The powers that be behind Match.com make some hefty claims to entice would-be subscribers to lay down $40 a month for membership. They say 20,000 singles join the online dating community every day, and that hundreds of thousands of people find love on the site each year.
But one unsatisfied subscriber says these claims are false.
Jesse Kaposi of Novato, Calif., has filed a lawsuit in Federal Court alleging that Match.com knowingly deceives potential subscribers in order to entice them to pay the $40 monthly fee. He argues that more than 90 percent of the potential dates on Match are canceled subscribers, duplicates, phantoms or people who never actually subscribes. Will Match.com's Purchase Of OKCupid Change Online Dating?
According to the lawsuit, only 1.4 million of Match's potential dates are actual subscribers, which means they are able to send messages to other subscribers. Considering that Match claims to have 15 million members, it turns out that less than 10 percent of them pay for the service and enjoy the full benefits of subscription, which includes message sending. Those who do not pay have no access to the message feature, but paying members who attempt to contact these potential dates have no way of knowing that — so they get disappointed. 12 Common Online Dating Mistakes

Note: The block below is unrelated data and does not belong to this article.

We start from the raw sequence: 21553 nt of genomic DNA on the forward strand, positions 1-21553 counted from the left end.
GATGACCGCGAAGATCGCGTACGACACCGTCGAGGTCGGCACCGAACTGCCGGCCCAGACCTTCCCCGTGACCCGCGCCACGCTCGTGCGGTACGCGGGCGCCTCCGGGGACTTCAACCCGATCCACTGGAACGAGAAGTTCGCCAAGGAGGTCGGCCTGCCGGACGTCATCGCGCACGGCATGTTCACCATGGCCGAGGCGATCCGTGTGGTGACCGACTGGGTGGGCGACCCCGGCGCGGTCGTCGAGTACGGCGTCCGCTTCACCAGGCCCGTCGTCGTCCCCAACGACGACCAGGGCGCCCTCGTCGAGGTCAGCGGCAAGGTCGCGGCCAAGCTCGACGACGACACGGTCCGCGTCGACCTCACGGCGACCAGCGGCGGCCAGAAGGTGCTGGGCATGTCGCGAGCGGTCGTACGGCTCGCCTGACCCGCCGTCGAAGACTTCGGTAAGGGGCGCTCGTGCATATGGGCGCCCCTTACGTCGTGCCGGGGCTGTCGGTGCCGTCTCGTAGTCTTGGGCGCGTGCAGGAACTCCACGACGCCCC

Additionally, Kaposi claims that the website tells members when a potential match is "online now" or has been "active within one hour" even when the user is fake, or hasn't logged on in months.
Overall, the beef is that only a small fraction of the people on Match is reachable, and those in charge of the site knowingly conceal this information and cite misleading numbers when promoting the community to potential new members.
Match.com has yet to respond to these allegations.
What do you think of the lawsuit? Do you think online dating sites like Match.com "cook" their numbers?